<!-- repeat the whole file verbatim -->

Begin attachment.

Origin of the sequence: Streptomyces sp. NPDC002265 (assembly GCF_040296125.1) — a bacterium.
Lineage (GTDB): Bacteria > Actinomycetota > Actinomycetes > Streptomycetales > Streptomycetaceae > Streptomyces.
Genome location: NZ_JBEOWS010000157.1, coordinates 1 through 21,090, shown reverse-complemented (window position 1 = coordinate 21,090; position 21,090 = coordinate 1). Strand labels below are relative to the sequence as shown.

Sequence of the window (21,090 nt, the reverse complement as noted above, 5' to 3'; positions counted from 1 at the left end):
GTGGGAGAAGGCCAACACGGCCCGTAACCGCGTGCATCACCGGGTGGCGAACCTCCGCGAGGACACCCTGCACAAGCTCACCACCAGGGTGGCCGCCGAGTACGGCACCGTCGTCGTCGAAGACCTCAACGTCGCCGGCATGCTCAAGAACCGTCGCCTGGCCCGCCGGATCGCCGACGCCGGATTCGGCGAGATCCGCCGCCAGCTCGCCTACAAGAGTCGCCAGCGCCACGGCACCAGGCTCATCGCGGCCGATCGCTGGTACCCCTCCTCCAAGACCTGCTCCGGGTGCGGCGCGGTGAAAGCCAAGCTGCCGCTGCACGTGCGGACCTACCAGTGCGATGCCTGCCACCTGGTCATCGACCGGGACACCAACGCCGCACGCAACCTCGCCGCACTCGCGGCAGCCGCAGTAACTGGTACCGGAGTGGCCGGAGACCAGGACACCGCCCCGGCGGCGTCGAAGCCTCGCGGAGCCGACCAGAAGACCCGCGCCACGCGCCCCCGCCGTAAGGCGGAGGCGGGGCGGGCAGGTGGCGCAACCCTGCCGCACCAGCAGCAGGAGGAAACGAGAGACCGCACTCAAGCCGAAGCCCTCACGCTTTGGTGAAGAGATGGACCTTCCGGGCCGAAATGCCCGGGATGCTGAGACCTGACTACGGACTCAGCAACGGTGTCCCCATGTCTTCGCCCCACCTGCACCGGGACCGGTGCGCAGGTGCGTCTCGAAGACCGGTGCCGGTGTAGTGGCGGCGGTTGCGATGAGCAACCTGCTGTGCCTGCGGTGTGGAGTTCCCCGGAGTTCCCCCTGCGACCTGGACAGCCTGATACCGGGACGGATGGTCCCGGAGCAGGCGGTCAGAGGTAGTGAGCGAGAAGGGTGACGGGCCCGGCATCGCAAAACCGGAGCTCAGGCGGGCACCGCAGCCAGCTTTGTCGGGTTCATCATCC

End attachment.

Origin of the sequence: Streptomyces sp. NPDC002265 (assembly GCF_040296125.1) — a bacterium.
Lineage (GTDB): Bacteria > Actinomycetota > Actinomycetes > Streptomycetales > Streptomycetaceae > Streptomyces.
Genome location: NZ_JBEOWS010000157.1, coordinates 1 through 21,090, shown reverse-complemented (window position 1 = coordinate 21,090; position 21,090 = coordinate 1). Strand labels below are relative to the sequence as shown.

Sequence of the window (21,090 nt, the reverse complement as noted above, 5' to 3'; positions counted from 1 at the left end):
GTGGGAGAAGGCCAACACGGCCCGTAACCGCGTGCATCACCGGGTGGCGAACCTCCGCGAGGACACCCTGCACAAGCTCACCACCAGGGTGGCCGCCGAGTACGGCACCGTCGTCGTCGAAGACCTCAACGTCGCCGGCATGCTCAAGAACCGTCGCCTGGCCCGCCGGATCGCCGACGCCGGATTCGGCGAGATCCGCCGCCAGCTCGCCTACAAGAGTCGCCAGCGCCACGGCACCAGGCTCATCGCGGCCGATCGCTGGTACCCCTCCTCCAAGACCTGCTCCGGGTGCGGCGCGGTGAAAGCCAAGCTGCCGCTGCACGTGCGGACCTACCAGTGCGATGCCTGCCACCTGGTCATCGACCGGGACACCAACGCCGCACGCAACCTCGCCGCACTCGCGGCAGCCGCAGTAACTGGTACCGGAGTGGCCGGAGACCAGGACACCGCCCCGGCGGCGTCGAAGCCTCGCGGAGCCGACCAGAAGACCCGCGCCACGCGCCCCCGCCGTAAGGCGGAGGCGGGGCGGGCAGGTGGCGCAACCCTGCCGCACCAGCAGCAGGAGGAAACGAGAGACCGCACTCAAGCCGAAGCCCTCACGCTTTGGTGAAGAGATGGACCTTCCGGGCCGAAATGCCCGGGATGCTGAGACCTGACTACGGACTCAGCAACGGTGTCCCCATGTCTTCGCCCCACCTGCACCGGGACCGGTGCGCAGGTGCGTCTCGAAGACCGGTGCCGGTGTAGTGGCGGCGGTTGCGATGAGCAACCTGCTGTGCCTGCGGTGTGGAGTTCCCCGGAGTTCCCCCTGCGACCTGGACAGCCTGATACCGGGACGGATGGTCCCGGAGCAGGCGGTCAGAGGTAGTGAGCGAGAAGGGTGACGGGCCCGGCATCGCAAAACCGGAGCTCAGGCGGGCACCGCAGCCAGCTTTGTCGGGTTCATCATCC